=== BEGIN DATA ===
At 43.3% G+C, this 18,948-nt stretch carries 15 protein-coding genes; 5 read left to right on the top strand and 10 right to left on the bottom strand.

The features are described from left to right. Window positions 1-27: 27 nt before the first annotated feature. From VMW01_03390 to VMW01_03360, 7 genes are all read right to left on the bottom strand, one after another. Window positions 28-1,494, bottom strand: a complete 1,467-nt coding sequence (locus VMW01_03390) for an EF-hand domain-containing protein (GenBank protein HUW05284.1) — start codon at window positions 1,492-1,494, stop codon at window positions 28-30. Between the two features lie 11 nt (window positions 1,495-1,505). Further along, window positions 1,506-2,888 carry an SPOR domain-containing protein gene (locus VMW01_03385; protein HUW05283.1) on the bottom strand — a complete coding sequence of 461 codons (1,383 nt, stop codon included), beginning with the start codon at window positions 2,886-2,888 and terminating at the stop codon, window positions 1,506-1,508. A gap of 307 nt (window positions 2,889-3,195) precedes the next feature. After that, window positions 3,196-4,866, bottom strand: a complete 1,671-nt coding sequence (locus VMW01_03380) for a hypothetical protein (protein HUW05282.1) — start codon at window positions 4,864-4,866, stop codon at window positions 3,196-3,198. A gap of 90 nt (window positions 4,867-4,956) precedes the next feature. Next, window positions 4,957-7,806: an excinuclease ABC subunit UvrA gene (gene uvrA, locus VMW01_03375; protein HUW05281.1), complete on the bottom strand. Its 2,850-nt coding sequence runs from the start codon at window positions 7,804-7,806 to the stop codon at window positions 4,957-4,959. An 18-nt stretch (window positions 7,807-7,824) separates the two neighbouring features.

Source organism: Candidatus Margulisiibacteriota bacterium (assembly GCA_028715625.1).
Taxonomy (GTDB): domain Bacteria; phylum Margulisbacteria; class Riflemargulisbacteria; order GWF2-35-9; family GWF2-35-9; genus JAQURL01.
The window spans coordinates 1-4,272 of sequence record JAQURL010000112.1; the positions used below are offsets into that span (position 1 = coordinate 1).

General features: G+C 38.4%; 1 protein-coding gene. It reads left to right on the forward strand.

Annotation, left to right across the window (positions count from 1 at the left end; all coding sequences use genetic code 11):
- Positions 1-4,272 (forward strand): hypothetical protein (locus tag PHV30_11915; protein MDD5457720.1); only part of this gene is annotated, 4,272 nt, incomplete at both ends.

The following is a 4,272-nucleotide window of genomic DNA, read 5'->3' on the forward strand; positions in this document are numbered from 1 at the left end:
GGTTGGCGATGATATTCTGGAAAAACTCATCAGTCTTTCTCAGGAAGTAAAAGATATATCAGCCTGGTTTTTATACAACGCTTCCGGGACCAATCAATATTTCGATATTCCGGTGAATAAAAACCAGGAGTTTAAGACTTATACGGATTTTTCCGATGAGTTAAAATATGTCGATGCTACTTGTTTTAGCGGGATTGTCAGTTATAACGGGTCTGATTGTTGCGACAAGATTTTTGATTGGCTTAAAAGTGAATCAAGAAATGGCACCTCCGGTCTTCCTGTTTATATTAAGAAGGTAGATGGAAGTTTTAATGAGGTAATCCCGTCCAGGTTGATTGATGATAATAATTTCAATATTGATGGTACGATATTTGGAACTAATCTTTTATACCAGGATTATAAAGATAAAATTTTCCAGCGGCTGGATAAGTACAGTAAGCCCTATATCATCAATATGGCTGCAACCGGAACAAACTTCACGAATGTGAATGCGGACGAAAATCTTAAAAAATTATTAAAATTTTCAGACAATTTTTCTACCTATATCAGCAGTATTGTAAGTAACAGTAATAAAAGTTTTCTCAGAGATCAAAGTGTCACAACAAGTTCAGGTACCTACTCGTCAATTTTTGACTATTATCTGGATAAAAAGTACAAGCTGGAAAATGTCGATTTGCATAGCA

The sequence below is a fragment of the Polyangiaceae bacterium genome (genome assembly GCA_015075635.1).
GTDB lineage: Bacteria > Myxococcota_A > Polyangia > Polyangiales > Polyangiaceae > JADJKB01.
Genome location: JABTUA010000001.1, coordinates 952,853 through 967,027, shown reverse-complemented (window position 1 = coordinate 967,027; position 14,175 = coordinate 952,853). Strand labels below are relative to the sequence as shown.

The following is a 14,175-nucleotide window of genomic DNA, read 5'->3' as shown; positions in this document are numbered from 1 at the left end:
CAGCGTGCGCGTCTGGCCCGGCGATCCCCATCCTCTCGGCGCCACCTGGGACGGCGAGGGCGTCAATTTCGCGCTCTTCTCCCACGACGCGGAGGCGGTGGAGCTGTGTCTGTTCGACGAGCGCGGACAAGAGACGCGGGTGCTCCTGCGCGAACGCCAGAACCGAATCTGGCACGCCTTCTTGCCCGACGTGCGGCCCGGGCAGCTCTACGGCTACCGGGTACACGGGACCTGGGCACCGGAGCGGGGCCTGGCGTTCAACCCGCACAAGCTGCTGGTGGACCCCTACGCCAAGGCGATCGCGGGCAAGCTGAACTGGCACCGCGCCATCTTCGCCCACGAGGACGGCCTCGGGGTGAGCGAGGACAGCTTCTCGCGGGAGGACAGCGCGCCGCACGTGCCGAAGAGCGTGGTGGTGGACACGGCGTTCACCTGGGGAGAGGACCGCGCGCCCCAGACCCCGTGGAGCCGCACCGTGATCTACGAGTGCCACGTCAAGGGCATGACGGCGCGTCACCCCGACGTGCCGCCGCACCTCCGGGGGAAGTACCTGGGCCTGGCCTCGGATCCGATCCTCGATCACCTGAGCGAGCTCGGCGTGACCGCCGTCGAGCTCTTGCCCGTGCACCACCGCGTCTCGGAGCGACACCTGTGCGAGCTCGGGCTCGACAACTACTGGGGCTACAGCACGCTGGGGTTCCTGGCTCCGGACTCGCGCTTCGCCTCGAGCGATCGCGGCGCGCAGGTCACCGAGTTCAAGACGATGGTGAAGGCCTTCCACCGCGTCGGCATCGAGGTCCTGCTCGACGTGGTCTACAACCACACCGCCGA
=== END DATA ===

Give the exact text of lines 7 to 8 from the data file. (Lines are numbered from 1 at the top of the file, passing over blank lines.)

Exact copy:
Annotation, left to right across the window (positions count from 1 at the left end; all coding sequences use genetic code 11):
- Positions 1-4,272 (forward strand): hypothetical protein (locus tag PHV30_11915; protein MDD5457720.1); only part of this gene is annotated, 4,272 nt, incomplete at both ends.